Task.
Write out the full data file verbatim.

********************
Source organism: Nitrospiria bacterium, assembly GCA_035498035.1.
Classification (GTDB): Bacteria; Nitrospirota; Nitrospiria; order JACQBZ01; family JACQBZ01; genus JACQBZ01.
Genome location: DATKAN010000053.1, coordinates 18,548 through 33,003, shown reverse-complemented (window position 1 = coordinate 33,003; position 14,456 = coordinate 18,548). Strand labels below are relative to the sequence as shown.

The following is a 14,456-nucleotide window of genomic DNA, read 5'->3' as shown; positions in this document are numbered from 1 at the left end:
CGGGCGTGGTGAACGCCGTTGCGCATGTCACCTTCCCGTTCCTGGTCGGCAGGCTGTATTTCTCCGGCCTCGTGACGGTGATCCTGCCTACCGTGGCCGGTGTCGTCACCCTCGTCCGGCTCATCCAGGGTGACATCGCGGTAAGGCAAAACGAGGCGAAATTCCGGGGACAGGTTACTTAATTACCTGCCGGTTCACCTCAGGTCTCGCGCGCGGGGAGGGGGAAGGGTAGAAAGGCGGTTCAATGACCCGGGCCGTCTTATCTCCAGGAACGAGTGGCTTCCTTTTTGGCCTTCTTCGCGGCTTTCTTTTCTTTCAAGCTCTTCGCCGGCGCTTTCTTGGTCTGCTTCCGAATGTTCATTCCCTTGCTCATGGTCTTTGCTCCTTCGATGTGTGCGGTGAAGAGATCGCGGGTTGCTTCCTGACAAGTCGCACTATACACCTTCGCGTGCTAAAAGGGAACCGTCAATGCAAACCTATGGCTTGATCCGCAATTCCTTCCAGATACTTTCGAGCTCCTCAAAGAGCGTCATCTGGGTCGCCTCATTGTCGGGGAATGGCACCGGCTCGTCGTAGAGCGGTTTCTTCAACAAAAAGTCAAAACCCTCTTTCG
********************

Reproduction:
Source organism: Nitrospiria bacterium, assembly GCA_035498035.1.
Classification (GTDB): Bacteria; Nitrospirota; Nitrospiria; order JACQBZ01; family JACQBZ01; genus JACQBZ01.
Genome location: DATKAN010000053.1, coordinates 18,548 through 33,003, shown reverse-complemented (window position 1 = coordinate 33,003; position 14,456 = coordinate 18,548). Strand labels below are relative to the sequence as shown.

The following is a 14,456-nucleotide window of genomic DNA, read 5'->3' as shown; positions in this document are numbered from 1 at the left end:
CGGGCGTGGTGAACGCCGTTGCGCATGTCACCTTCCCGTTCCTGGTCGGCAGGCTGTATTTCTCCGGCCTCGTGACGGTGATCCTGCCTACCGTGGCCGGTGTCGTCACCCTCGTCCGGCTCATCCAGGGTGACATCGCGGTAAGGCAAAACGAGGCGAAATTCCGGGGACAGGTTACTTAATTACCTGCCGGTTCACCTCAGGTCTCGCGCGCGGGGAGGGGGAAGGGTAGAAAGGCGGTTCAATGACCCGGGCCGTCTTATCTCCAGGAACGAGTGGCTTCCTTTTTGGCCTTCTTCGCGGCTTTCTTTTCTTTCAAGCTCTTCGCCGGCGCTTTCTTGGTCTGCTTCCGAATGTTCATTCCCTTGCTCATGGTCTTTGCTCCTTCGATGTGTGCGGTGAAGAGATCGCGGGTTGCTTCCTGACAAGTCGCACTATACACCTTCGCGTGCTAAAAGGGAACCGTCAATGCAAACCTATGGCTTGATCCGCAATTCCTTCCAGATACTTTCGAGCTCCTCAAAGAGCGTCATCTGGGTCGCCTCATTGTCGGGGAATGGCACCGGCTCGTCGTAGAGCGGTTTCTTCAACAAAAAGTCAAAACCCTCTTTCG